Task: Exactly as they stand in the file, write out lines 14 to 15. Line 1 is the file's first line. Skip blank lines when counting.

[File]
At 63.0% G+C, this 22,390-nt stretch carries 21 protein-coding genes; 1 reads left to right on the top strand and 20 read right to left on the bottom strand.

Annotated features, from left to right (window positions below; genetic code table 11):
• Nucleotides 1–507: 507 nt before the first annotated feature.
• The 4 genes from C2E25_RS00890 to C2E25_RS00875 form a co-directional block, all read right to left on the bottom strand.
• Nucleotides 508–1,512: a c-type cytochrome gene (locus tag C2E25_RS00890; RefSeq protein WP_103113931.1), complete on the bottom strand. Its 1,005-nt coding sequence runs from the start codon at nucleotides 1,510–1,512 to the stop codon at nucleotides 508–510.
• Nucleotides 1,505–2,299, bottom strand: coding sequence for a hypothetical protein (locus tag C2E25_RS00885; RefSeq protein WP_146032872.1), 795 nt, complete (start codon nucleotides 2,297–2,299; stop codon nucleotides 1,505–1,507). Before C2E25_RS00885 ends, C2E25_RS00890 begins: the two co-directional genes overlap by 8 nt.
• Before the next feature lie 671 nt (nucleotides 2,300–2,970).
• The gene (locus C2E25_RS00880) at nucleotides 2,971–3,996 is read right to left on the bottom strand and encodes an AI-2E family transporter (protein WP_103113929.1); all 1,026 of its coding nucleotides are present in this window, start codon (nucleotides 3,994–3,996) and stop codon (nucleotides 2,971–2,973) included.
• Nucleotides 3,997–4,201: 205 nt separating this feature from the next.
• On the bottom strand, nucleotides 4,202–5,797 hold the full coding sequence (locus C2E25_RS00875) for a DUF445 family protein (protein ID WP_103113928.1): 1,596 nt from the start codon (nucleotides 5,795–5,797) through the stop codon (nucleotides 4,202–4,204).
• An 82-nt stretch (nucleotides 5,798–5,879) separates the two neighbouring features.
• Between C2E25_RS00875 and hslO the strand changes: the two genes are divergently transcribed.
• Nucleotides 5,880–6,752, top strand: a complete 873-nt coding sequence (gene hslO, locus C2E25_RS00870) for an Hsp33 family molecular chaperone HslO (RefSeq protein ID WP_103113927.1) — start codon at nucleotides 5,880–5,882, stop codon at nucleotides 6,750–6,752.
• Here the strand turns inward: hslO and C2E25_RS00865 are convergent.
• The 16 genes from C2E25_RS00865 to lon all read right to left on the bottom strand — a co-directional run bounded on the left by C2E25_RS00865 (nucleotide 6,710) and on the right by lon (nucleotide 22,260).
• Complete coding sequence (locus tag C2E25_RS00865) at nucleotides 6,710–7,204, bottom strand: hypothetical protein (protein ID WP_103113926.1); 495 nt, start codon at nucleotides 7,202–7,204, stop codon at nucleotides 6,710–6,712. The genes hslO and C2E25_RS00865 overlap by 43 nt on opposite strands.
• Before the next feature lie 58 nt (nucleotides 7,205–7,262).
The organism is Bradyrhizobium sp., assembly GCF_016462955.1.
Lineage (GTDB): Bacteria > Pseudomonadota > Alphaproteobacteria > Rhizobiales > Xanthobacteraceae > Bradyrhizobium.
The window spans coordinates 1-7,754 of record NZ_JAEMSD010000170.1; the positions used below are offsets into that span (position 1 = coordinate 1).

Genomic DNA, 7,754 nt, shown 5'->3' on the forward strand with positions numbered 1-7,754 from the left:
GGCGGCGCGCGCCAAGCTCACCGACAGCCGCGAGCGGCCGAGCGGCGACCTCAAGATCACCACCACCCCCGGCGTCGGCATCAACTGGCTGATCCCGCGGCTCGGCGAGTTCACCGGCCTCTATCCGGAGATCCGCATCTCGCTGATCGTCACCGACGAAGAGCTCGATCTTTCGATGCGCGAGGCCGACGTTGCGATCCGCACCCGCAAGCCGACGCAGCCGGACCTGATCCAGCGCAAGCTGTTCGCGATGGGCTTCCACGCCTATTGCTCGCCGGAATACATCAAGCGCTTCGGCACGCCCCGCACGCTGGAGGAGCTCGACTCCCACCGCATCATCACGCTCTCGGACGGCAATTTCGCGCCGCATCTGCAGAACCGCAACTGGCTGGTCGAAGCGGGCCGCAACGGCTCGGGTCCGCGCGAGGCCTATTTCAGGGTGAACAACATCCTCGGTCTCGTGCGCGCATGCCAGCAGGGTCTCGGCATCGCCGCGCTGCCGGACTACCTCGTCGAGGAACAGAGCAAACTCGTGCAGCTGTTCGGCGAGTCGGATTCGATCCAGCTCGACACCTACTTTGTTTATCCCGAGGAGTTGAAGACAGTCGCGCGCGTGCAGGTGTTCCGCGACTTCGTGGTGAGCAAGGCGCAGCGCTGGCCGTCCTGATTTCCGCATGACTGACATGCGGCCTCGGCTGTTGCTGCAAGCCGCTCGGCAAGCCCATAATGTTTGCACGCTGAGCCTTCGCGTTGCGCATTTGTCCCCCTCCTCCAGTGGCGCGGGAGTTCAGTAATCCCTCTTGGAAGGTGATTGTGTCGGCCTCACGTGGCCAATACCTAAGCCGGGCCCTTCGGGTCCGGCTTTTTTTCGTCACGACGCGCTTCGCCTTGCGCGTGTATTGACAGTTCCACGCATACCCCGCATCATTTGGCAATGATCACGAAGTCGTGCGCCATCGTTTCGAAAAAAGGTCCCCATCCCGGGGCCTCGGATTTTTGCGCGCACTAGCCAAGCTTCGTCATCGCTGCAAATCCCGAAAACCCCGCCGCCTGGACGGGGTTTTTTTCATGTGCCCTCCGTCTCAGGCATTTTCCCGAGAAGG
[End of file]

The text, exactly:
• Here the strand turns inward: hslO and C2E25_RS00865 are convergent.
• The 16 genes from C2E25_RS00865 to lon all read right to left on the bottom strand — a co-directional run bounded on the left by C2E25_RS00865 (nucleotide 6,710) and on the right by lon (nucleotide 22,260).